Small Businesses Are Driving Economic Vitality in Appalachia, Though are Struggling to Access Needed Capital

New Report Developed by Next Street and Funded by the Appalachian Regional Commission Highlights Challenges, Offers Solutions to Help Region Pursue Billions in Untapped Growth

In a new report issued today by the Appalachian Regional Commission (ARC), small businesses are credited with driving economic and cultural vitality across the Appalachian region. Main Street business in sectors such as retail, leisure and hospitality employ nearly half of Appalachia’s workforce. Additionally, emerging potential in high-growth and supplier small businesses hold promise for rural communities to tap into significant private and public investment in infrastructure and green energy

Despite this growth, significant barriers exist for these businesses to access the capital and credit they need to survive, impeding their success and, in many cases, their survival. In the report, solutions are proposed to reduce these barriers and improve capital flow to these businesses. Produced by Next Street, a mission-based B Corp firm focused on uplifting small businesses, Access to Capital and Credit for Entrepreneurs and Small Businesses Across Appalachia (add link) proposes solutions to reduce these barriers and improve capital flow to businesses.

Through an in-depth analysis by Next Street’s team of small business experts, the report concludes that the Appalachian region has the potential to leverage the resilience and entrepreneurial spirit of small businesses, which in 2020 made up 99% of the businesses in the region. However, this potential is impeded by a gap between capital supply and demand, geographic constraints, and limited and inconsistent information. To unlock the full economic and cultural vitality of the region’s small business economy, the report urges that stakeholders come together and take strategic action.

“I’m encouraged by the progress Appalachian entrepreneurs have made in recent years when it comes to opening and sustaining new businesses across the region,” said ARC Federal Co-Chair Gayle Manchin. “However, for small businesses to continue and strengthen the local economy, it is imperative that we better understand the unique challenges faced by our Appalachian business owners and take action to meet those challenges head-on.”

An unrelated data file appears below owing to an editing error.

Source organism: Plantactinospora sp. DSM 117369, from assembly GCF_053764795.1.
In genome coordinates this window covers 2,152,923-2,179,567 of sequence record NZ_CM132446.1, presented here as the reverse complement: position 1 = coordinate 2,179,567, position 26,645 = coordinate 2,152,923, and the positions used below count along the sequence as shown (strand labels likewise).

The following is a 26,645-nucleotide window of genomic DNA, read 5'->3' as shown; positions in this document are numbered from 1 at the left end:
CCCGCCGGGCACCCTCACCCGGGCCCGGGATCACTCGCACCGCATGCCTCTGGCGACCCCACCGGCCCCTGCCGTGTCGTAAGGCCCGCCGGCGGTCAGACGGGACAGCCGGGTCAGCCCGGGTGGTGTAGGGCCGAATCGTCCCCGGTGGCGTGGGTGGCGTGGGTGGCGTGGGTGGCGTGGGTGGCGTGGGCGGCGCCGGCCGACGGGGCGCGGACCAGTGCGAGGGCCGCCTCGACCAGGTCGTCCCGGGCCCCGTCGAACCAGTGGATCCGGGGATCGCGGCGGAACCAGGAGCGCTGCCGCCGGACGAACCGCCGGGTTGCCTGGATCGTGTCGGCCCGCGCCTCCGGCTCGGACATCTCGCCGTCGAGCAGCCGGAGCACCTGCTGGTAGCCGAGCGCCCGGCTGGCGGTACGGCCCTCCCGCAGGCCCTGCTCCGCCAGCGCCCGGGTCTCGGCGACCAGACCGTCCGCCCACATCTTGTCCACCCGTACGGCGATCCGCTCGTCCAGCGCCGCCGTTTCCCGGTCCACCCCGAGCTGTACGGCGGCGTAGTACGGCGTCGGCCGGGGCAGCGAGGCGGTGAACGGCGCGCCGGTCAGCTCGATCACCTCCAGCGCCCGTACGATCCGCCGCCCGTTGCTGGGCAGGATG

Next Street Co-CEO Michael Roth said, “As champions for supporting underserved small businesses, we are very much aligned with this initiative to look more closely into the sometimes-underestimated Appalachian small business sector. The report’s findings and recommendations, derived from our thorough research and analysis, will inform future policies and decisions that will positively impact the vibrant Appalachian small business community and the entire region.”

Key Study Findings

The study revealed a number of challenges and opportunities that small businesses face in Appalachia. These findings include:

  • Unmet capital demand from small businesses represents a $70 billion growth opportunity in Appalachia.
  • Banks provided 97 percent of the total dollars lent to small businesses from 2017-2021. However, bank consolidation and branch closures are inhibiting local access to capital.
  • The most prevalent loan sizes do not always meet the needs of Appalachian small businesses. What’s more, credit requirements such as collateral create barriers for these businesses to access loan capital.
  • The emerging growth potential in the climate, infrastructure and advanced manufacturing industries give Appalachian businesses the chance to tap into national infrastructure and clean energy trends. Yet, the capital challenges these businesses face limit the opportunities for them to seize these opportunities.
  • Increasing the ability of regional and community lenders to access capital is critically important. These organizations are more able to meet the unique loan needs of Appalachian small businesses, which are sometimes less resourced than traditional loan applicants.
  • Encouraging and designing coordinated programs for investors, developers, and entrepreneurs to address emerging industries’ challenges can mobilize marketplaces throughout Appalachia and spur innovation.


The report’s findings were made possible through the analysis of a large number of publicly available datasets, including those from the U.S. Census Bureau and Federal Reserve System. Additionally, the research team had in-depth conversations with more than 25 organizations (add link) working throughout the region, which provided local perspective and on-the-ground insights. Nineteen of those organizations have used, or are currently using, ARC funding to address the gaps in capital access.

Download the executive summary of the research here.